Here’s a basic tenet from Watchdog 101:
The office of inspector general is one of government’s best anti-corruption tools, but only if it has authority, resources, independence and integrity.
And those are big ifs.
For instance, Chicago’s IG, Joe Ferguson, is considered the gold standard, unless you work in the mayor’s office at City Hall.
Ferguson aggressively pursues traditional misconduct by city workers — knucklehead stuff like employees living outside the city, stealing supplies or doing political work on city time.
But he also vets the Emanuel administration’s programs, policies and contracts — often to the mayor’s chagrin — which creates a tension that’s healthy, albeit uncomfortable.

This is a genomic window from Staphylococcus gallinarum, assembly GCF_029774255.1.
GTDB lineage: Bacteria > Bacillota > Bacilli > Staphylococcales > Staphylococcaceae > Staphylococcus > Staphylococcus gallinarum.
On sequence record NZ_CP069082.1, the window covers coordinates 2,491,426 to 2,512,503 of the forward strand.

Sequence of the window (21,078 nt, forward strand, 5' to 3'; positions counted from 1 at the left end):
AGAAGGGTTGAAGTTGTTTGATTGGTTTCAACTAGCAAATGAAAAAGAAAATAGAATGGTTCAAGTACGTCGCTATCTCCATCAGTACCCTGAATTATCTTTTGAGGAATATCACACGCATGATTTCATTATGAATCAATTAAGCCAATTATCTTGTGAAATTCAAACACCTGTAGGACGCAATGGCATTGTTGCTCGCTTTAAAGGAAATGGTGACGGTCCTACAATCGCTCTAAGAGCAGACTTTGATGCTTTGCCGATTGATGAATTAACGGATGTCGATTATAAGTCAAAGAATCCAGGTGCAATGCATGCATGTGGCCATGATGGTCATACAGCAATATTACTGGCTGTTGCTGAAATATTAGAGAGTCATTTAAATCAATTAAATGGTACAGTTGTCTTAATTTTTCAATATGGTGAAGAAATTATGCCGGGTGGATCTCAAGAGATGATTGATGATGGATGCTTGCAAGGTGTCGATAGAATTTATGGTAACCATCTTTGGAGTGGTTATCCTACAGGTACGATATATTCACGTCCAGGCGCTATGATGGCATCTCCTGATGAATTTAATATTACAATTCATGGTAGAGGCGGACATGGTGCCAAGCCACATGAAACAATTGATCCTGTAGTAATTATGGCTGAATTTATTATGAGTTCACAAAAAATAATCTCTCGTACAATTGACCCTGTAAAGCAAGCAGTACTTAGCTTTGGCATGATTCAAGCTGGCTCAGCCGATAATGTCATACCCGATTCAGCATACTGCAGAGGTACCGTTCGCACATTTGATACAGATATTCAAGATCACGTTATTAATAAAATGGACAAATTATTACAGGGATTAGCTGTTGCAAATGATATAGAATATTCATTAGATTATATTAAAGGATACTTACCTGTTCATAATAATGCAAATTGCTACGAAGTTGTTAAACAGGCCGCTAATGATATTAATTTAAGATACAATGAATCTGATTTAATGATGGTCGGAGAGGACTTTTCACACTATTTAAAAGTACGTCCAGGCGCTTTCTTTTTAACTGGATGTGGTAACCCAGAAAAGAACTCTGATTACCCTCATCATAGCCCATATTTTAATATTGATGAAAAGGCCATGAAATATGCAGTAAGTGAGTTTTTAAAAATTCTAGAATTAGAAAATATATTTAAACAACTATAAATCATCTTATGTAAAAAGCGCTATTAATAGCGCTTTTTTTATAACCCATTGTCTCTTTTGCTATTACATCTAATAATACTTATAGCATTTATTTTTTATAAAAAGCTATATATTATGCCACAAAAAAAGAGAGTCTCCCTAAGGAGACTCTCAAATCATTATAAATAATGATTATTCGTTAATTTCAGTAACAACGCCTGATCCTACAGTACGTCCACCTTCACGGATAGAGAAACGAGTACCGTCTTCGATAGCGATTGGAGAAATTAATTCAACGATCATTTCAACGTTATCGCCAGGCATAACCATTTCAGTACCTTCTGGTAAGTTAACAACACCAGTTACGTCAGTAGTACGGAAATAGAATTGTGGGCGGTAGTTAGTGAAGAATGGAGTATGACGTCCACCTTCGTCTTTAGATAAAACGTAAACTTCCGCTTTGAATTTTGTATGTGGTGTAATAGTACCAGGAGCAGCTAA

The Illinois Tollway’s IG, former FBI agent Jim Wagner, also gets high marks.
But his counterparts at Cook County and the Board of Education are so-so.
Then there’s the General Assembly’s outgoing inspector general, Tom Homer, who was so ineffectual he actually looked like an apologist for the lawmakers he was supposed to be keeping in line.
And even worse, we’re looking at one community where the IG was allegedly collecting full-time pay for part-time work.
That watchdog needed watching.
These mixed reviews come to mind as Cook County Sheriff Tom Dart offers to serve as an inspector general in Maywood and other suburbs that need an internal watchdog but — for lack of money or motivation — don’t have one. More…